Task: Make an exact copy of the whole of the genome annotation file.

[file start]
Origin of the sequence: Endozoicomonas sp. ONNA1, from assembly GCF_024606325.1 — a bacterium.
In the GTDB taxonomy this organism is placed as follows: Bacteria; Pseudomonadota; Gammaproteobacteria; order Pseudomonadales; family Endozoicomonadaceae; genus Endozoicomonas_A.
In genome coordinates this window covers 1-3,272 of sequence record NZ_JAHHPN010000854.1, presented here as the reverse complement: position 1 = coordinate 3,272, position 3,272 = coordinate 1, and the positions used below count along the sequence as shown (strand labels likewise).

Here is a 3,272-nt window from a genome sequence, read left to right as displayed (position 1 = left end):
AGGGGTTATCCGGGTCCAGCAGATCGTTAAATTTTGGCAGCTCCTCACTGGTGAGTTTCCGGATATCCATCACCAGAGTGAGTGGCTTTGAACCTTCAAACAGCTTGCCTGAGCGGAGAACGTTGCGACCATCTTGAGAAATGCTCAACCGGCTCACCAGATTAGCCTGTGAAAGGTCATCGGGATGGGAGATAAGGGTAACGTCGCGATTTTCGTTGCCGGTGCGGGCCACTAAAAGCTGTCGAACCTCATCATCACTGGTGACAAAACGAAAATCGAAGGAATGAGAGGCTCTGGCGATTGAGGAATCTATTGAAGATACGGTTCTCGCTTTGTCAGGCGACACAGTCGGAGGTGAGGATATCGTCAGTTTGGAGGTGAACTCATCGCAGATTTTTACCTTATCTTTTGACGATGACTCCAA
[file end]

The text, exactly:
Origin of the sequence: Endozoicomonas sp. ONNA1, from assembly GCF_024606325.1 — a bacterium.
In the GTDB taxonomy this organism is placed as follows: Bacteria; Pseudomonadota; Gammaproteobacteria; order Pseudomonadales; family Endozoicomonadaceae; genus Endozoicomonas_A.
In genome coordinates this window covers 1-3,272 of sequence record NZ_JAHHPN010000854.1, presented here as the reverse complement: position 1 = coordinate 3,272, position 3,272 = coordinate 1, and the positions used below count along the sequence as shown (strand labels likewise).

Here is a 3,272-nt window from a genome sequence, read left to right as displayed (position 1 = left end):
AGGGGTTATCCGGGTCCAGCAGATCGTTAAATTTTGGCAGCTCCTCACTGGTGAGTTTCCGGATATCCATCACCAGAGTGAGTGGCTTTGAACCTTCAAACAGCTTGCCTGAGCGGAGAACGTTGCGACCATCTTGAGAAATGCTCAACCGGCTCACCAGATTAGCCTGTGAAAGGTCATCGGGATGGGAGATAAGGGTAACGTCGCGATTTTCGTTGCCGGTGCGGGCCACTAAAAGCTGTCGAACCTCATCATCACTGGTGACAAAACGAAAATCGAAGGAATGAGAGGCTCTGGCGATTGAGGAATCTATTGAAGATACGGTTCTCGCTTTGTCAGGCGACACAGTCGGAGGTGAGGATATCGTCAGTTTGGAGGTGAACTCATCGCAGATTTTTACCTTATCTTTTGACGATGACTCCAA